This lady was also grinding razor shells on a quern stone as they think that is what the ancients might have used as a good source as it is high in calcium. Conjecture yes but possible.

 

Once back at the ferry landing we had a short wait and watched cars and vans being unloaded from a Kirkwall ferry. This is the old fashioned way of using a crane to get the vehicles on and off. I remember this about 50 years ago on the Hull to Rotterdam ferry, long before RORO ferries.

 

Once back across we rode up to try to find a natural arch and walked a few miles  across fields and along the shore.

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We actually didn’t find it until we turned back so I just managed to get the top of it.

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There is also a very nice gallery, the Wheeling Steen gallery,  which also sells frozen yogurt and inside has the top of an old sailing ship which ahs been preserved as a studio for painting by Edwin Rendall and his wife and daughter who makes the yogurt and makes some textile items.

I bought a couple of bookmarks of Edwin’s photography and poetry.  Cant take much when cycle camping.

In the evening there was a concert at the Barn but I wasn’t able to go in due to my throat condition as the perfumes were just too overwhelming  for me. So we sat int he kitchen and listened to the performance of country and western and folk music by Michael and Tinnie and guests. We had a wonderful time here and I can well recommend the place.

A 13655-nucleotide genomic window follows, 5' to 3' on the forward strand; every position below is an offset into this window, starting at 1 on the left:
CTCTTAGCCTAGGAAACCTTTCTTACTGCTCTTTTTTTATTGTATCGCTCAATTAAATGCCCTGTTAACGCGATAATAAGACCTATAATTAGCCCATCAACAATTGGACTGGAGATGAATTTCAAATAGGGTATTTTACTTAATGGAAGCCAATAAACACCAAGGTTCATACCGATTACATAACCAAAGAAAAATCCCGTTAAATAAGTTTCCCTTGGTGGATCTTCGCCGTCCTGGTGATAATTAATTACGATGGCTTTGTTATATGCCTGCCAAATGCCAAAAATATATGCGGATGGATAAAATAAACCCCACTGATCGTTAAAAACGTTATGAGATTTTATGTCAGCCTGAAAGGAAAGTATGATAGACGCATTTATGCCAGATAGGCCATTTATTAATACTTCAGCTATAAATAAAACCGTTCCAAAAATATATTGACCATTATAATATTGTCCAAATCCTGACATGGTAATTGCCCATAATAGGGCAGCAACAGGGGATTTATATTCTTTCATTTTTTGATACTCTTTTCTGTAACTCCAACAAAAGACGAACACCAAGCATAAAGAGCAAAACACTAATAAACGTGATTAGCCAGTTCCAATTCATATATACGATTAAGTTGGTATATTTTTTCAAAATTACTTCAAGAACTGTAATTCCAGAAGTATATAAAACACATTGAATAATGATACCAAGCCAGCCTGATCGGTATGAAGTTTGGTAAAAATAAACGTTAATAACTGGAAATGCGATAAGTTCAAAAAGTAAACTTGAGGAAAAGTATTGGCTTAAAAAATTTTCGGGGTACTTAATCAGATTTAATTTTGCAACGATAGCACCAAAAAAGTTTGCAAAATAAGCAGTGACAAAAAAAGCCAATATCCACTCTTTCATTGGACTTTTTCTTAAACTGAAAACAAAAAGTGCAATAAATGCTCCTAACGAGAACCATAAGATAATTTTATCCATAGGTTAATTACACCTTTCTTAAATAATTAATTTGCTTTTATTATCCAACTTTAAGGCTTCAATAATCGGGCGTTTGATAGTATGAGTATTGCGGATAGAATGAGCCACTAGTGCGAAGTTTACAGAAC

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Responses

  1. Just managed to find the time to read all your Orkney blogs, Brenda. Very interesting and informative – thank you! I admire the way you were determined to photograph the birds on the cliffs. Rather you than me – my tummy flipped just looking at Jozef’s photo of you lying on the clifftop!!

    • Oh Chris, you have no idea how scared I was . I crawled along on all fours and then slithered back as I was too terrified to get back onto all fours – stupid I know but that’s me and has been since I first saw the Sound of Music. That scene flying in over the mountains made my tummy flip – that was just a film!! So pleased I could get them. At the geo sites my head was swimming too.

  2. I read and enjoyed this post. Congratulations. All this work is excellent.

  3. Your photo shoot over the cliff is a classic Brenda 😀 It’s fun pointing the camera, pressing the button and hoping for the best. I can’t help with the bird ID though. They remind me of noddy terns but I know they’re distinctly tropical birds. It must be wonderful cycling around these islands. I saw a documentary about the Orkney Islands some years ago. I think it might have been in the series “Coast”. Their history is fascinating. I remember the doco had something about knitting Orkney jumpers.

  4. Hi Gail, did see some craft work and talked with a couple of knitters and felters. There is a healthy craft fair going on with people taking turns manning the stalls. I was tempted to buy some hand spun yarn or some North Ronaldsay wool but couldn’t bring it home.